By Joe Nocera (New York Times)
November 11, 2011
"Joe is a devout Catholic," a retired football coach named Vince McAneney told a reporter the other day. He was referring, of course, to Joe Paterno.
McAneney, 82, a high school coaching legend in Pennsauken, N.J., had known the 84-year-old Paterno for some 50 years, he told Randy Miller of The Courier-Post in Cherry Hill, N.J., and was "heartbroken" to see his friend fired as the Penn State football coach for his involvement in the sexual abuse scandal that has so soiled the university. Describing Paterno as a devout Catholic was McAneney's way of saying that his friend was still a good and decent man.
But to someone like me, who grew up in a Catholic household, the fact that Paterno was a regular churchgoer is part of what makes his actions — or, more accurately, his inaction — so inexplicable. By March 1, 2002 — the date, according to a grand jury report, that Jerry Sandusky, the former Paterno assistant, was spotted in the locker-room shower raping a boy believed to be about 10 years old — every Catholic was sadly familiar with the sex abuse scandal that had engulfed the Roman Catholic Church. They knew that predatory priests had taken advantage of their proximity and positions of trust to sexually abuse young boys, just as Sandusky appears to have done. They knew that church leaders had covered it up. And they knew the devastating consequences of the abuse.
Two months before Sandusky's alleged rape, The Boston Globe had begun publishing its powerful series on clergy sexual abuse. Dioceses were being sued by lawyers for the victims, who, in turn, were coming forward to describe how the abuse they suffered as children had shattered their lives. Alcoholism, drug abuse, and depression were common themes.
More shocking yet, Catholics in Paterno's own diocese of Altoona-Johnstown, Pa., understood these consequences long before the rest of the country. In 1987, Richard Serbin, an Altoona lawyer representing abuse victims, had sued the diocese. The suit was widely publicized in the local media — publicity that did not diminish much even after he won in 1994 because the diocese kept appealing. (It finally agreed to pay $3.7 million in 2004.) One of the victims Serbin represented was a former altar boy in State College — Penn State's hometown.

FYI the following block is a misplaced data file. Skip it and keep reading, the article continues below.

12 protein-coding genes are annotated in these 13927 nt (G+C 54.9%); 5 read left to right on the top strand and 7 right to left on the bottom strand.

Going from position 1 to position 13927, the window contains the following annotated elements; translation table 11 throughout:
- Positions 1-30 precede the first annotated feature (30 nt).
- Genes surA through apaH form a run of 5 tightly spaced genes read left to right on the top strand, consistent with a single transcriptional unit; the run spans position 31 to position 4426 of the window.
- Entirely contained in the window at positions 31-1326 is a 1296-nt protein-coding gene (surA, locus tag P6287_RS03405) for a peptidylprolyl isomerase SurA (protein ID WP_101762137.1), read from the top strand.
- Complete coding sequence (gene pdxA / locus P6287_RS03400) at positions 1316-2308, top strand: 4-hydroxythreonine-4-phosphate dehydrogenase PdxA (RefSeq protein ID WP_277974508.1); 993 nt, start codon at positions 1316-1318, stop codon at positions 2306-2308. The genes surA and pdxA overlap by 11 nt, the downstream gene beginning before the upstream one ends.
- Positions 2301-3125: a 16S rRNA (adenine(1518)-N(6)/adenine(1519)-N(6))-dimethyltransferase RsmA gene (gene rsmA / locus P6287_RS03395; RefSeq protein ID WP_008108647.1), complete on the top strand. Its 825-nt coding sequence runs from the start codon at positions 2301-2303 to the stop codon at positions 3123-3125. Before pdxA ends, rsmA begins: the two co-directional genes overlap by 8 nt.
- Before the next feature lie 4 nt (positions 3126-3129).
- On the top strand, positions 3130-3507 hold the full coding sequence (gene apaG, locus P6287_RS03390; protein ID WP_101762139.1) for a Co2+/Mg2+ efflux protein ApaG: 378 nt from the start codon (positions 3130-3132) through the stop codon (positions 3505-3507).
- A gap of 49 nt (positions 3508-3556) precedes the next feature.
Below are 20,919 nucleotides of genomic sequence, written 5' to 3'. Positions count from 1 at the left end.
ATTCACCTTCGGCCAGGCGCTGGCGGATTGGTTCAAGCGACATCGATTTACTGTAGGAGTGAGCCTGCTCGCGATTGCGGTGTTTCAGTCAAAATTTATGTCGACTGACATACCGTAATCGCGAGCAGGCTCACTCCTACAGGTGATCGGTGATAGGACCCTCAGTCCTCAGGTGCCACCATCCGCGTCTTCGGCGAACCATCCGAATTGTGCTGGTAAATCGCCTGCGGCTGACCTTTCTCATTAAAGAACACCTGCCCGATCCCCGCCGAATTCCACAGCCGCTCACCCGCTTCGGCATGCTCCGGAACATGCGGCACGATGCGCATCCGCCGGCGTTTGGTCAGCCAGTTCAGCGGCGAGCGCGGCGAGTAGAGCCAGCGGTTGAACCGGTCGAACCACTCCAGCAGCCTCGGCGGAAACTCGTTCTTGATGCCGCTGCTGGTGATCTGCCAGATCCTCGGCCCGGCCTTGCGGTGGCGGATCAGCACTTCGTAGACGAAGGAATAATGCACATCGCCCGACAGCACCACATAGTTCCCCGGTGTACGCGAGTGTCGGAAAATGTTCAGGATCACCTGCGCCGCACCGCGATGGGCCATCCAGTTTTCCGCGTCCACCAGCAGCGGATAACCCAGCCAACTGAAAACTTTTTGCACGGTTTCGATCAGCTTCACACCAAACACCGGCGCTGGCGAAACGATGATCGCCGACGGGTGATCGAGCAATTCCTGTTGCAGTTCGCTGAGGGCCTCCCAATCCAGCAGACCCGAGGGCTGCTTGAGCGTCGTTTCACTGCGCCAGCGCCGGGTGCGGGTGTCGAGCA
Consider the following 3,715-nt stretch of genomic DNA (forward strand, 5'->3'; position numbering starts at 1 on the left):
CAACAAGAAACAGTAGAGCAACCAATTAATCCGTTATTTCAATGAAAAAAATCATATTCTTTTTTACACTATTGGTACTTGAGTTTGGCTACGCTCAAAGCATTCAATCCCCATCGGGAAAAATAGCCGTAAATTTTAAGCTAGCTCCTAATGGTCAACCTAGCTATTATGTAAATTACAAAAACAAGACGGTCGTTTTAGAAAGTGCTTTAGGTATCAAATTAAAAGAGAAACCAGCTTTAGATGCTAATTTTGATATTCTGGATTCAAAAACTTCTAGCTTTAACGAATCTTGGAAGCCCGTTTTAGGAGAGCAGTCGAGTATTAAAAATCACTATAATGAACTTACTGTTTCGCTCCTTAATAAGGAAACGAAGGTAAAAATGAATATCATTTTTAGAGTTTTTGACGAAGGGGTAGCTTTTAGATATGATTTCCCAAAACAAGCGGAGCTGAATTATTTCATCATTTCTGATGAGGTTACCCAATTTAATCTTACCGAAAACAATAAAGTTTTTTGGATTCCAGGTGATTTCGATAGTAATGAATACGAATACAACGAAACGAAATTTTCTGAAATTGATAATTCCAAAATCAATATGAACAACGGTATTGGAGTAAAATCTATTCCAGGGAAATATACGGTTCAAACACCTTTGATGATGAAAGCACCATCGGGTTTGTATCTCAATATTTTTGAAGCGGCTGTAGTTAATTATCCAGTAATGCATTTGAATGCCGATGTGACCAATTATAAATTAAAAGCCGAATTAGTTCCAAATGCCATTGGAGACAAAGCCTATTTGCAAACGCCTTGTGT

Given that foreknowledge, how could Paterno, upon learning that one of his graduate assistants allegedly had seen Sandusky having anal sex with a preteen boy, content himself with mentioning it to his superior and then looking the other way? How could he have allowed Sandusky to maintain access to Penn State's football facilities? How could the university have let him continue to run his youth camps on Penn State property — camps where he no doubt scouted potential targets? Everyone at Penn State who averted their eyes had to know they were doing something abhorrent. They knew from the experience of their own community.
Big-time college football requires grown men to avert their eyes from the essential hypocrisy of the enterprise. Coaches take home multimillion-dollar salaries, while the players who make them rich don't even get "scholarships" that cover the full cost of attending college. They push their "student-athletes" to take silly courses that won't get in the way of football. When players are seriously injured and can no longer play, their coaches often yank their scholarships, forcing them to drop out of school.
"College football and men's basketball has drifted so far away from the educational purpose of the university," James Duderstadt, a former president of the University of Michigan, told me recently. "They exploit young people and prevent them from getting a legitimate college education. They place the athlete's health at enormous risk, which becomes apparent later in life. We are supposed to be developing human potential, not making money on their backs. Football strikes at the core values of a university."
It is true that Joe Paterno ran a better program than most, and that no university outside of Notre Dame has benefited more from having a football team than Penn State. Its football renown helped turn a small-time state school into an important research university. But it is also true that, in 2009, Penn State football generated a staggering $50 million in profit on $70 million in revenue, according to figures compiled by the Department of Education. Protecting those profits is the real core value of college football — at Penn State and everywhere else.
What goes on in the typical big-time college football program constitutes abuse of the athletes who play the game. It's not sexual abuse, to be sure, but it's wrong just the same. For 46 years, Joe Paterno averted his eyes to the daily injustices, large and small, that his players suffered — just like Nick Saban does at Alabama and Steve Spurrier at South Carolina, and all the rest of them. When Paterno averted his eyes from Jerry Sandusky, he was just doing what came naturally as a college football coach.